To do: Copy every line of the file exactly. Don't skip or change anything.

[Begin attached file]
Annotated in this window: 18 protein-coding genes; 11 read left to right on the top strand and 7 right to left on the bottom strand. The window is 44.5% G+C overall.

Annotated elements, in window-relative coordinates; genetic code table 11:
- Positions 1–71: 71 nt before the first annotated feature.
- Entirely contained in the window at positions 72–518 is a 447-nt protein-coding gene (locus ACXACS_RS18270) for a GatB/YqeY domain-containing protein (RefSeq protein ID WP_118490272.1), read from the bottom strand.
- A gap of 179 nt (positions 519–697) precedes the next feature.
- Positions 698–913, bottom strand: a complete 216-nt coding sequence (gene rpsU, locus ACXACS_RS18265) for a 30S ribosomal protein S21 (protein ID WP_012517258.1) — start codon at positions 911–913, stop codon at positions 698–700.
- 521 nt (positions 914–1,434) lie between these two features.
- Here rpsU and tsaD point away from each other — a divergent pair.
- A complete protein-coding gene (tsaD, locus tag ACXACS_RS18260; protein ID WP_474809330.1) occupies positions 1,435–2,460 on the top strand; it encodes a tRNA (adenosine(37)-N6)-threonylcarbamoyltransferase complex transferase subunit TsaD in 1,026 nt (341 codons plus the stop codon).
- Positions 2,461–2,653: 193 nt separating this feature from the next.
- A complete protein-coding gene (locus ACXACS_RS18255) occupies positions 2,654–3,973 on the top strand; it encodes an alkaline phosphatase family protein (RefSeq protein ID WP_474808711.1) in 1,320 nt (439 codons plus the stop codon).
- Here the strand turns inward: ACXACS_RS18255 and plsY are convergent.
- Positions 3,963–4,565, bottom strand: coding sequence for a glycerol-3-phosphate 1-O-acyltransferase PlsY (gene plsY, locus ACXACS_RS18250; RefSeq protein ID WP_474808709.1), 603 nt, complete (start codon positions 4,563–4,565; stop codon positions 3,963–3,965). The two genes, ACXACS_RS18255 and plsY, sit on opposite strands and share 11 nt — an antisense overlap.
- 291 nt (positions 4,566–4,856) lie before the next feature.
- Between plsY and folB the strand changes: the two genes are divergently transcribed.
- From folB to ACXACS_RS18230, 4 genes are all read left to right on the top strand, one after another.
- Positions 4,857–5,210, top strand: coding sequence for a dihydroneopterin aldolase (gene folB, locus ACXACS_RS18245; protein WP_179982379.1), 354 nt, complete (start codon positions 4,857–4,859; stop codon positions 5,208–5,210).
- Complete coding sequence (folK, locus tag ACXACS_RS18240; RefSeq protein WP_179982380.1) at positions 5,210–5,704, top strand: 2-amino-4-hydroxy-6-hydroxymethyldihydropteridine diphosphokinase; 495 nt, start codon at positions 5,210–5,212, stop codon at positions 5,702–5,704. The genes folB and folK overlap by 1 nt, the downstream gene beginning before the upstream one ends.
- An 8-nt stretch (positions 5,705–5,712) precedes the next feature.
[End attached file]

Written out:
Annotated in this window: 18 protein-coding genes; 11 read left to right on the top strand and 7 right to left on the bottom strand. The window is 44.5% G+C overall.

Annotated elements, in window-relative coordinates; genetic code table 11:
- Positions 1–71: 71 nt before the first annotated feature.
- Entirely contained in the window at positions 72–518 is a 447-nt protein-coding gene (locus ACXACS_RS18270) for a GatB/YqeY domain-containing protein (RefSeq protein ID WP_118490272.1), read from the bottom strand.
- A gap of 179 nt (positions 519–697) precedes the next feature.
- Positions 698–913, bottom strand: a complete 216-nt coding sequence (gene rpsU, locus ACXACS_RS18265) for a 30S ribosomal protein S21 (protein ID WP_012517258.1) — start codon at positions 911–913, stop codon at positions 698–700.
- 521 nt (positions 914–1,434) lie between these two features.
- Here rpsU and tsaD point away from each other — a divergent pair.
- A complete protein-coding gene (tsaD, locus tag ACXACS_RS18260; protein ID WP_474809330.1) occupies positions 1,435–2,460 on the top strand; it encodes a tRNA (adenosine(37)-N6)-threonylcarbamoyltransferase complex transferase subunit TsaD in 1,026 nt (341 codons plus the stop codon).
- Positions 2,461–2,653: 193 nt separating this feature from the next.
- A complete protein-coding gene (locus ACXACS_RS18255) occupies positions 2,654–3,973 on the top strand; it encodes an alkaline phosphatase family protein (RefSeq protein ID WP_474808711.1) in 1,320 nt (439 codons plus the stop codon).
- Here the strand turns inward: ACXACS_RS18255 and plsY are convergent.
- Positions 3,963–4,565, bottom strand: coding sequence for a glycerol-3-phosphate 1-O-acyltransferase PlsY (gene plsY, locus ACXACS_RS18250; RefSeq protein ID WP_474808709.1), 603 nt, complete (start codon positions 4,563–4,565; stop codon positions 3,963–3,965). The two genes, ACXACS_RS18255 and plsY, sit on opposite strands and share 11 nt — an antisense overlap.
- 291 nt (positions 4,566–4,856) lie before the next feature.
- Between plsY and folB the strand changes: the two genes are divergently transcribed.
- From folB to ACXACS_RS18230, 4 genes are all read left to right on the top strand, one after another.
- Positions 4,857–5,210, top strand: coding sequence for a dihydroneopterin aldolase (gene folB, locus ACXACS_RS18245; protein WP_179982379.1), 354 nt, complete (start codon positions 4,857–4,859; stop codon positions 5,208–5,210).
- Complete coding sequence (folK, locus tag ACXACS_RS18240; RefSeq protein WP_179982380.1) at positions 5,210–5,704, top strand: 2-amino-4-hydroxy-6-hydroxymethyldihydropteridine diphosphokinase; 495 nt, start codon at positions 5,210–5,212, stop codon at positions 5,702–5,704. The genes folB and folK overlap by 1 nt, the downstream gene beginning before the upstream one ends.
- An 8-nt stretch (positions 5,705–5,712) precedes the next feature.